Asbestos was used by Every Branch of the U.S. Military
Over 30 percent of reported mesothelioma cases are among veterans of the U.S. Armed Forces caused by asbestos exposure in Veterans. These reported mesothelioma cases are connected to toxic exposure by asbestos suffered by many service members while serving in the military.
Asbestos was considered the best option for insulation and heat resistance from the 1930s to the 1970s. Even though there are reports showing potential health-related issues due to asbestos exposure as early as the late 1930s, the military continued to use asbestos up until the new regulations beginning in the 1970s. Asbestos was used on ships, vehicles, aircraft, installations, barracks and buildings. The materials used to build and construct them contained asbestos. The asbestos exposure in the military was at its worst when mechanics were working to fix vehicles, when buildings were being maintained and when ships were being refitted. This type of maintenance would disrupt the asbestos and pump asbestos dust and fibers into the air, which in turn would be breathed in by military personnel.
Asbestos use became common during World War II, as the nation turned its manufacturing resources into building planes, tanks, vehicles and ships. The insulation and fire resistance properties of asbestos were the main reason for its use. During the Korean War many of the vehicles, ships, buildings and materials that were used during WWII were again used in Korea and asbestos was used again in the newer military weapons, vehicles, planes and ships.
When the Vietnam War began, once again asbestos was included in a variety of materials used by the military. Not until the 1970s did the military begin to halt asbestos use, but all the vehicles, planes, ships, buildings and barracks that contain asbestos were still used because removing them would would mean disarming and making our military ineffective. The cost effectiveness of asbestos has cost the lives of thousands of veterans.
Why is Asbestos Exposure in the Military Dangerous?
Mesothelioma is a cancer caused by asbestos exposure. It can attack the lining of the lungs (pleural mesothelioma), the abdomen (peritoneal mesothelioma), the heart (pericardial mesothelioma) and the testicles (testicular mesothelioma). Veterans make up almost 30 percent of all mesothelioma cases due to the amount of asbestos exposure in the military. If you were a veteran and have developed mesothelioma, then we may be able to assist you and explain how you may be able to file a lawsuit.
When a ship was at dock and being worked on, this is when sailors were at the greatest exposure risk because asbestos material was being stripped, cut into and manipulated. This means that asbestos dust and fibers were entering the air in small confined areas.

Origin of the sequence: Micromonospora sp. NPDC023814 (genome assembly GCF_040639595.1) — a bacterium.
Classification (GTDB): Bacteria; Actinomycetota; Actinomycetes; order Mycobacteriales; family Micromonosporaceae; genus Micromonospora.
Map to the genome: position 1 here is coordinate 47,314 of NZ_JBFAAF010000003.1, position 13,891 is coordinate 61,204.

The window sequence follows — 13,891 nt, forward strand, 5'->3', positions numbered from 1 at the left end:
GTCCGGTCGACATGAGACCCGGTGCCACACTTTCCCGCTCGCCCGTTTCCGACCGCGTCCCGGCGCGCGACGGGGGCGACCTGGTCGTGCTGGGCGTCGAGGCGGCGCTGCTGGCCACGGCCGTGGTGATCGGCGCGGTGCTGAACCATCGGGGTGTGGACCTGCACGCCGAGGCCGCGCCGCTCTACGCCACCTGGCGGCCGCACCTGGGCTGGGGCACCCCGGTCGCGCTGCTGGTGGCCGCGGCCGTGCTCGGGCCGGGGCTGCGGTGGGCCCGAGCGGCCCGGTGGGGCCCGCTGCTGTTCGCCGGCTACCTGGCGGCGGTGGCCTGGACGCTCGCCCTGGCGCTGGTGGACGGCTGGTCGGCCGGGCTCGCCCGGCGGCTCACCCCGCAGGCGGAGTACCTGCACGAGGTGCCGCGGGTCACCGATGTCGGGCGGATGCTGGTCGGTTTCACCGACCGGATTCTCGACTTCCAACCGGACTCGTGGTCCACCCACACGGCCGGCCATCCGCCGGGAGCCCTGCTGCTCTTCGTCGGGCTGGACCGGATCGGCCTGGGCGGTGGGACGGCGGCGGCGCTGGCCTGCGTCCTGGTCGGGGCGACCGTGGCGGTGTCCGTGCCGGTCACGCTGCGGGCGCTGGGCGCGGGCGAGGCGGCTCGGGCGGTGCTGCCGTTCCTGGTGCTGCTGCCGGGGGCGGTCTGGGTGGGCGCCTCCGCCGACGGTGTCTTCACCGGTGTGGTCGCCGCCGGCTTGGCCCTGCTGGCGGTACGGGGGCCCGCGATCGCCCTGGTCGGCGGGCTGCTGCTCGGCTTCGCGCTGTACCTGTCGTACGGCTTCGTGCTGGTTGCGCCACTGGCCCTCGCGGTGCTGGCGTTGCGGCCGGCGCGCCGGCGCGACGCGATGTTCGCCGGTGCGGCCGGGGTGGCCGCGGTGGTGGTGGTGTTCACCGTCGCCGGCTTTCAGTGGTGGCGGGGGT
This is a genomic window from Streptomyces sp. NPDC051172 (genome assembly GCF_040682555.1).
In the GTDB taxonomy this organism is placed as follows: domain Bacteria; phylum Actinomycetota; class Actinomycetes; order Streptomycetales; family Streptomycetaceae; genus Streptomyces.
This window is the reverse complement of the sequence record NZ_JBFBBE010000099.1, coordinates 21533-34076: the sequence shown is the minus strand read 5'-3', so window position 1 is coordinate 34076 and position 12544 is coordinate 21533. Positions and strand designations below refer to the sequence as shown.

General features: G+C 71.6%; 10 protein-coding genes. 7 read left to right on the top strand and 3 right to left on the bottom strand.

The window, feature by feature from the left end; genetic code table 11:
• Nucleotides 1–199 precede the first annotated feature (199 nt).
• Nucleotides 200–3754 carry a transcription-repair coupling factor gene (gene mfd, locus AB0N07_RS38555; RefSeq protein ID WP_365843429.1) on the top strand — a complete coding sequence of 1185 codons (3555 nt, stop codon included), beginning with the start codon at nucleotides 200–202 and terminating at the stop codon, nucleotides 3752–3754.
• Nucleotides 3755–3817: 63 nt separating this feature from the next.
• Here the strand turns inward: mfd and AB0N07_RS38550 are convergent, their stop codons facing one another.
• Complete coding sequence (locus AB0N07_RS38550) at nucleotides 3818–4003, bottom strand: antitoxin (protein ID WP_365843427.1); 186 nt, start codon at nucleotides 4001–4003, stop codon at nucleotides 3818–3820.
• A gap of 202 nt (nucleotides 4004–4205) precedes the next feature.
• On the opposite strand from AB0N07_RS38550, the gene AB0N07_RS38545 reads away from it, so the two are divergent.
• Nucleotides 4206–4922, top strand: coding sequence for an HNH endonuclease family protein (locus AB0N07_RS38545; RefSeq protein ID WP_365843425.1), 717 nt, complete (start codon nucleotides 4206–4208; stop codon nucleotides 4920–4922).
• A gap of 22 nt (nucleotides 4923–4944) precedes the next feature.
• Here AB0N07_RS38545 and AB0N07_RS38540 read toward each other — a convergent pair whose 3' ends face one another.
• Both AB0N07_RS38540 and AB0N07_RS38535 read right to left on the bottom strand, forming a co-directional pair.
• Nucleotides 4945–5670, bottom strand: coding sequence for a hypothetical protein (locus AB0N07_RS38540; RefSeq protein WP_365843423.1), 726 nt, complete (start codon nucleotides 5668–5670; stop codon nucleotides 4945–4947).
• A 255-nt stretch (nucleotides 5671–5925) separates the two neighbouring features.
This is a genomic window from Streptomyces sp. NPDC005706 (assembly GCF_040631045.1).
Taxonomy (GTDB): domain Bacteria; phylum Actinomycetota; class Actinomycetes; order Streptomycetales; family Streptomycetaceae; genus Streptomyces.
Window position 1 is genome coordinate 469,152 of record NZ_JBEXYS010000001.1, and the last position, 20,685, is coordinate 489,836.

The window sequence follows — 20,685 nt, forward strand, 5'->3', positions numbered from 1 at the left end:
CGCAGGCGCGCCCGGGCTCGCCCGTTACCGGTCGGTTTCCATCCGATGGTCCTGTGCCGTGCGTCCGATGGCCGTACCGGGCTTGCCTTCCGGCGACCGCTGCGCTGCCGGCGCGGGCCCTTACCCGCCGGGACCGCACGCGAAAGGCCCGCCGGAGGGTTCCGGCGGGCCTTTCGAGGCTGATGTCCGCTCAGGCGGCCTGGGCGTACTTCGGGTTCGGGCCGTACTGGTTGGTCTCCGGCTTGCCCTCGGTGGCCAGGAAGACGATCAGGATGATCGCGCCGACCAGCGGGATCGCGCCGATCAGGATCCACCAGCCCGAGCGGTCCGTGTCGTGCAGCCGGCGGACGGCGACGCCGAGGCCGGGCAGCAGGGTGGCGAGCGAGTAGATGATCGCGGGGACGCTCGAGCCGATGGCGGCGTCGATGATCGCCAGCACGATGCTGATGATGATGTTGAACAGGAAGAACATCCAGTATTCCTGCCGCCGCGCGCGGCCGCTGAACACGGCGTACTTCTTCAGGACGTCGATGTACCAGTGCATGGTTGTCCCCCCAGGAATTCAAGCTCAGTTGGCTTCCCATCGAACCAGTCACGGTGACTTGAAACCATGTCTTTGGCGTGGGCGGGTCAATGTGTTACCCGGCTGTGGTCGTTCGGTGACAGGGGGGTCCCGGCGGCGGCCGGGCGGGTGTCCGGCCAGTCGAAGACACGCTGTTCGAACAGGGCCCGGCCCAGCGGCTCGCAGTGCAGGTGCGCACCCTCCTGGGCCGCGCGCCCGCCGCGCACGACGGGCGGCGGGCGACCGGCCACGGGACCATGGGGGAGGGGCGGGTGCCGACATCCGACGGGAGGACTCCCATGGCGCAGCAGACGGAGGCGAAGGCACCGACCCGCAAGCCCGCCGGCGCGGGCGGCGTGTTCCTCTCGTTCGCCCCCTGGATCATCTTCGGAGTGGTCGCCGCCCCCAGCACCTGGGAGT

Here are some of the Navy jobs that exposed sailors to asbestos:
- Boiler Tech
- Control man
- Gunners Mate
If you performed any of the jobs above, then you have a higher chance of developing mesothelioma in the future.
Marines faced many of the same exposure risks to asbestos experienced by Navy personnel. The ships, vehicles, aircrafts and barracks that the Marines used contained very high percentages of asbestos material. Marines also utilized Navy ships to travel and transport their vehicles, so they were exposed to the same asbestos as sailors. On land or at sea, Marines were constantly being exposed to asbestos because the many ways in which asbestos was used by the military. On ships it was used as insulation, fire prevention, boilers, gaskets, pipe fittings and much more.
Almost all Army buildings were constructed to be fire-resistant in case of an attack or accidental fire. Since asbestos was used for this purpose, the buildings in which soldiers worked and lived exposed them to this mesothelioma-causing substance.
Army vehicles made prior to the Vietnam War were the most likely to contain asbestos. Since asbestos has heat resistant properties it was used to make gaskets, brake pads, heating shields and systems and many more parts on these vehicles. If you were an Army mechanic, then chances are that you were exposed to asbestos.
During WWII and military operations in Europe and the Pacific theaters, more than 60,000 aircraft were built in only four years. These aircraft contained asbestos in their engines, cockpits, firewalls and heating systems. Army personnel who flew in the aircraft were exposed to asbestos, and the mechanics who kept the machines running were exposed to asbestos.
Air Force Veterans
Yes, asbestos was used in the construction of U.S. Airforce aircraft. Asbestos was readily used in making brakes, heating systems, heating shields and insulation of engines and planes. If you were a mechanic in the Air Force, then you are at an even higher risk to develop mesothelioma because of your asbestos exposure during your time in the Air Force. Generally, there were no precautions taken by mechanics to protect themselves from asbestos dust and fibers.
The VA (Veterans Affairs) has admitted that veterans suffering from mesothelioma may have developed it because of asbestos exposure during their military service. Many of the companies that manufactured the asbestos-containing materials used by the military have created asbestos trust funds for mesothelioma victims. Speak to a Patient Advocate and see if you may qualify for compensation.